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Yom Tov (alt. Yom Tob) of Joigny, also denoted of York (died 1190) was a French-born rabbi and liturgical poet of the medieval era who lived in York, and died in the massacre of the Jews of York in 1190. A Hebrew language hymn attributed to him,[1] transliterated "Omnam Kayn" or "Omnam Ken" (Heb: "indeed thus") is still recited in all Ashkenazi synagogues each year on the evening of Yom Kippur, the Day of Atonement. He was a student of Rabbenu Tam.[2]

Clifford's Tower, where the Rabbi Yom Tob and the Jews of York were killed in 1190.

At York on the night of March 16, 1190, (the day of the Jewish feast of Shabbat ha-Gadol, the shabbat before Passover, March 17, 1190), the Jews of York sought refuge in the Castle of York from a mob. The mob was led by Richard de Malbis (Richard Malebisse). When a fire broke out in the city of York, de Malbis used the opportunity to incite a mob to attack the home of Benedict of York, the recently deceased agent of Aaron of Lincoln, to whom de Malbis was believed heavily in debt, killing his widow and children and burning the house. Josce of York (Joseph), the leader of the Jewish community of York, obtained the permission of the warden of York Castle to remove his wife and children and the rest of the Jews into the castle, where they probably took refuge in a tower that stood where Clifford's Tower now stands. The Jews were also alarmed by massacres of other Jewish communities in the preceding weeks, in the wake of religious fervor during preparations for the Third Crusade against the Saracens, led by Richard I of England. However, the tower was besieged by a mob, demanding that the Jews convert to Christianity and be baptized.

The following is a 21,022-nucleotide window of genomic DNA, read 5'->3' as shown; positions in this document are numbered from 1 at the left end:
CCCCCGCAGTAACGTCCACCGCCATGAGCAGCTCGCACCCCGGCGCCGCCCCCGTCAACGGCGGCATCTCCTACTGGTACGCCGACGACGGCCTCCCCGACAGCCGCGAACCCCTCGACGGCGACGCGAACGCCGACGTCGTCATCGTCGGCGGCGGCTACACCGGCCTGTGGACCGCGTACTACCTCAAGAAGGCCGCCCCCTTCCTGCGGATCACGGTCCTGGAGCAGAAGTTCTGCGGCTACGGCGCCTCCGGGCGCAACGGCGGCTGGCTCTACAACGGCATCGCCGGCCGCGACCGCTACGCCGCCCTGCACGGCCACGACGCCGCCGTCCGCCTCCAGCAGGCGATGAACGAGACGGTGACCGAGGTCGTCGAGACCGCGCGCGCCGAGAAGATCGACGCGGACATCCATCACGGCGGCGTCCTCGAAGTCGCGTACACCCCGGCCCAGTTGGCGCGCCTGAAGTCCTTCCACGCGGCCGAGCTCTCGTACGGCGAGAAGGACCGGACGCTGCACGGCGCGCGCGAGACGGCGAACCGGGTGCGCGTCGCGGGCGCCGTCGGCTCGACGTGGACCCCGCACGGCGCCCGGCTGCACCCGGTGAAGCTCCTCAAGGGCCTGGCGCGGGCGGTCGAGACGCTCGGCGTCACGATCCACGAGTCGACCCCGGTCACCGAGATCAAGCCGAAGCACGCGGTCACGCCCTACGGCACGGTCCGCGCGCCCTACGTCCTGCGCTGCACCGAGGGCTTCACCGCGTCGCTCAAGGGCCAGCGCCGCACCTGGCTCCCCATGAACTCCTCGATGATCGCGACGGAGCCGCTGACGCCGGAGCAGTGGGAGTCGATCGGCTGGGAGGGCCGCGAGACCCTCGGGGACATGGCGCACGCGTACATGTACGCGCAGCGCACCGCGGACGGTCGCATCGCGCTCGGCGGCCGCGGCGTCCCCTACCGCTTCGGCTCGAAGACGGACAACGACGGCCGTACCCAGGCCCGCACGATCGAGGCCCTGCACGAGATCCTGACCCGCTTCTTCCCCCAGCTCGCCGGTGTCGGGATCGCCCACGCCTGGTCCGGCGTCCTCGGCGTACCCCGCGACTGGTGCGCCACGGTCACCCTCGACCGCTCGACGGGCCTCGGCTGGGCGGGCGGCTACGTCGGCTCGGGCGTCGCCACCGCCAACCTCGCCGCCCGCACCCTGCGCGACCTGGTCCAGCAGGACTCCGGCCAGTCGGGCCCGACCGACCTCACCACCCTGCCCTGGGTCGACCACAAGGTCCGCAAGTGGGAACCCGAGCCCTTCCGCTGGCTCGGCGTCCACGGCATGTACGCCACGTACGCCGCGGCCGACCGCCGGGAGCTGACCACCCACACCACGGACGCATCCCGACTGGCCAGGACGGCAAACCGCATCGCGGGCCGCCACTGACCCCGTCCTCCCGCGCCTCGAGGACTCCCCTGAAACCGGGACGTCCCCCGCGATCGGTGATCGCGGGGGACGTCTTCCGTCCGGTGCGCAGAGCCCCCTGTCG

Trapped in the castle, the Jews were advised by Rabbi Yomtob of Joigney to kill themselves rather than convert; Josce began the self-immolation by slaying his wife Anna and his two children, and then was killed by Yomtob. The father of each family killed his wife and children, and then Yomtob stabbed the men before killing himself. The handful of Jews who did not kill themselves surrendered at daybreak on March 17, leaving the castle on a promise that they would not be harmed; they were also killed. In the aftermath the wooden tower was burnt down.

See also

References

  1. ^ Jacobs, Joseph. The Jews of Angevin England. London:David Nutt, 1893. pp.109-111. See:[1]
  2. ^ Yom Tob of Joigny at the Jewish Encyclopedia

Further reading

  • Encyclopaedia Judaica, articles Omnam Kayn and Yom Tov of Joigny
  • Macy Nulman, The Encyclopedia of Jewish Prayer, article Omnam Kayn
  • Service of the Synagogue: Day of Atonement, Part 1 Evening Service; pub. Routledge & Kegan Paul Ltd., p.38







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